Why are you being harassed by CPF scams?

Since its launch in 2019 has personal training account attracts massive crooks who seek to steal this money allocated to all French assets. It’s hard to get out of this harassment.

Our mailboxes are filled with personal training account (CPF) scams. Worse, it’s now by phone that the scammers are trying to trick you into recovering the money the French state has allocated. Between 2020 and 2021, 4,948 reports of CPF fraud were reported to the administration services, reports RTL. We explain to you how criminals have access to your data and what are the means to protect themselves from this spam.

What is CPF?

The personal training account is a device that helps French workers develop new skills over the course of their careers. A person acquires a sum of money – up to 5,000 euros – during the year, which allows him to choose a training course, funded by the state. As soon as you work, you can go to the specially created platform to see the acquired rights and the training available. The CPR number or a FranceConnect account is required to connect. Please note that there is only one website for your CPF: www.moncompteformation.gouv.fr. Everything else can be considered suspicious.

Why are you receiving these messages?

This dormant money attracts scammers who want to remove your account. If you receive so many emails, messages, even phone calls, it is to encourage you to log in to recover your identifiers. Since 2019, the CPF has been feeding a network of criminals. An SMS or email contains a phishing link to trick the victim into offering to connect to a fake platform. As soon as the attacker has recovered the users’ data, he uses the sum allocated to the CPF in a false formation.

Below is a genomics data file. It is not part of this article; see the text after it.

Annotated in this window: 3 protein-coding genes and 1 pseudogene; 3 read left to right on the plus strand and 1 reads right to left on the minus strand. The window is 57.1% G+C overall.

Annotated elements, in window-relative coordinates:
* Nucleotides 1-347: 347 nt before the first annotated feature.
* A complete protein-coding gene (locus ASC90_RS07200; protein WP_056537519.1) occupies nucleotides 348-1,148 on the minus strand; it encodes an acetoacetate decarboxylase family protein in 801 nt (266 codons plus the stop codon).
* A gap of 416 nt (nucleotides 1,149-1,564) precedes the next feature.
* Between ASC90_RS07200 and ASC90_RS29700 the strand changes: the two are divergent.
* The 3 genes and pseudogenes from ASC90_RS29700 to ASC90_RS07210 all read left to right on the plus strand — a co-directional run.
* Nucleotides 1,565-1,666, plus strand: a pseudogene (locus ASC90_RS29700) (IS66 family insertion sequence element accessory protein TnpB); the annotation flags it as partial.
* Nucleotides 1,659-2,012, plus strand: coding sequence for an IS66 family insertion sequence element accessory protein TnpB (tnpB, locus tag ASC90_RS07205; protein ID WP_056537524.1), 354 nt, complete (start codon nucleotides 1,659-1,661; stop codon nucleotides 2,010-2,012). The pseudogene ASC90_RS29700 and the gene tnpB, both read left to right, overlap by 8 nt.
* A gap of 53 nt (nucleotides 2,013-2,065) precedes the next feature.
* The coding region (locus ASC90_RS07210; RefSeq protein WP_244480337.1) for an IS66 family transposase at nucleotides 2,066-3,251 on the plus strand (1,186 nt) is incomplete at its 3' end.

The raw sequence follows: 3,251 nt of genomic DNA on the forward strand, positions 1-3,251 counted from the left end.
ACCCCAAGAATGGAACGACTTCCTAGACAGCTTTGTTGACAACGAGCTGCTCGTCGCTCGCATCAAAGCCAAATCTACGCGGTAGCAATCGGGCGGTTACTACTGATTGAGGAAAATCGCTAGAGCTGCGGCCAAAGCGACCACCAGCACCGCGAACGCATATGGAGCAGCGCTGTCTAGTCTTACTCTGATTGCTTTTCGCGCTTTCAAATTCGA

An example of a fraudulent email. The platform offers to provide their contact information. The scammer then tries to contact the person to cheat them live. Source: Numerama

The problem is that the certifying bodies are not paying much attention in the education verification process. Thus, some courses are limited to a few videos and a handful of files without much interest. Asked by Les Echos, Arnaud Portanelli, co-founder of the language training organization Lingueo, which originates from the Lilate certification, said: “For commercial reasons, some certification firms prefer the number of partners over the quality of the latter or do not feel concerned about practices in their network of partners”.

How do they get your number?

It is always quite intrusive to receive a suspicious message on your smartphone. The fact that the scammers manage to send you these messages probably means that your number was retrieved somewhere on the web. Your information may be requested when you open an account on a website. The latter may be the victim of a cyber attack. ” Typically, attackers find personal data in leaked databases. These files can be found on the darknet. Some hackers can resell all this information on specialized forums “, Explains Jérôme Soyer, CEO of Varonis, a company specializing in cybersecurity.

They then use a phone number generator to send a generic message to thousands of people. This number will be deleted and replaced by another within a few days he says.

It is also possible to know if his email address has been leaked on sites like “Have I Been Pwned”.

Can we block them?

Yes, but there is nothing definitive to completely prevent these scams. You can report fraudulent or abusive cold calling on the SignalConso page and then sign up for Bloctel. This platform allows you to be removed from the list of numbers that are open for commercial calls, but nothing really prevents scammers from continuing to contact you, especially with new numbers.

It is also possible to report a link or fraudulent email address on Signal Spam or Pharos. Websites such as the Phishing Initiative, created by Orange Cyberdefense, allow you to test a link to find out if it really is a trap. In any case, it is always better to connect to the official site so as not to take any risk.


Metamask is a crypto-wallet service // Source: Nino Barbey for Numerama

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